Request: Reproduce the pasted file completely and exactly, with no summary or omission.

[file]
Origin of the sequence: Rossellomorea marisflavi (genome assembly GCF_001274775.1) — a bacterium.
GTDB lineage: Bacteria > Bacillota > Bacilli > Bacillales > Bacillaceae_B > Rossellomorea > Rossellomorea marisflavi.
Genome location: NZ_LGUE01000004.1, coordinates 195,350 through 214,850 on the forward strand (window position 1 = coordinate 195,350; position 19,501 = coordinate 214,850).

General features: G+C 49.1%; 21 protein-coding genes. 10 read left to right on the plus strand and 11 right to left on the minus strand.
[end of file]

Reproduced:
Origin of the sequence: Rossellomorea marisflavi (genome assembly GCF_001274775.1) — a bacterium.
GTDB lineage: Bacteria > Bacillota > Bacilli > Bacillales > Bacillaceae_B > Rossellomorea > Rossellomorea marisflavi.
Genome location: NZ_LGUE01000004.1, coordinates 195,350 through 214,850 on the forward strand (window position 1 = coordinate 195,350; position 19,501 = coordinate 214,850).

General features: G+C 49.1%; 21 protein-coding genes. 10 read left to right on the plus strand and 11 right to left on the minus strand.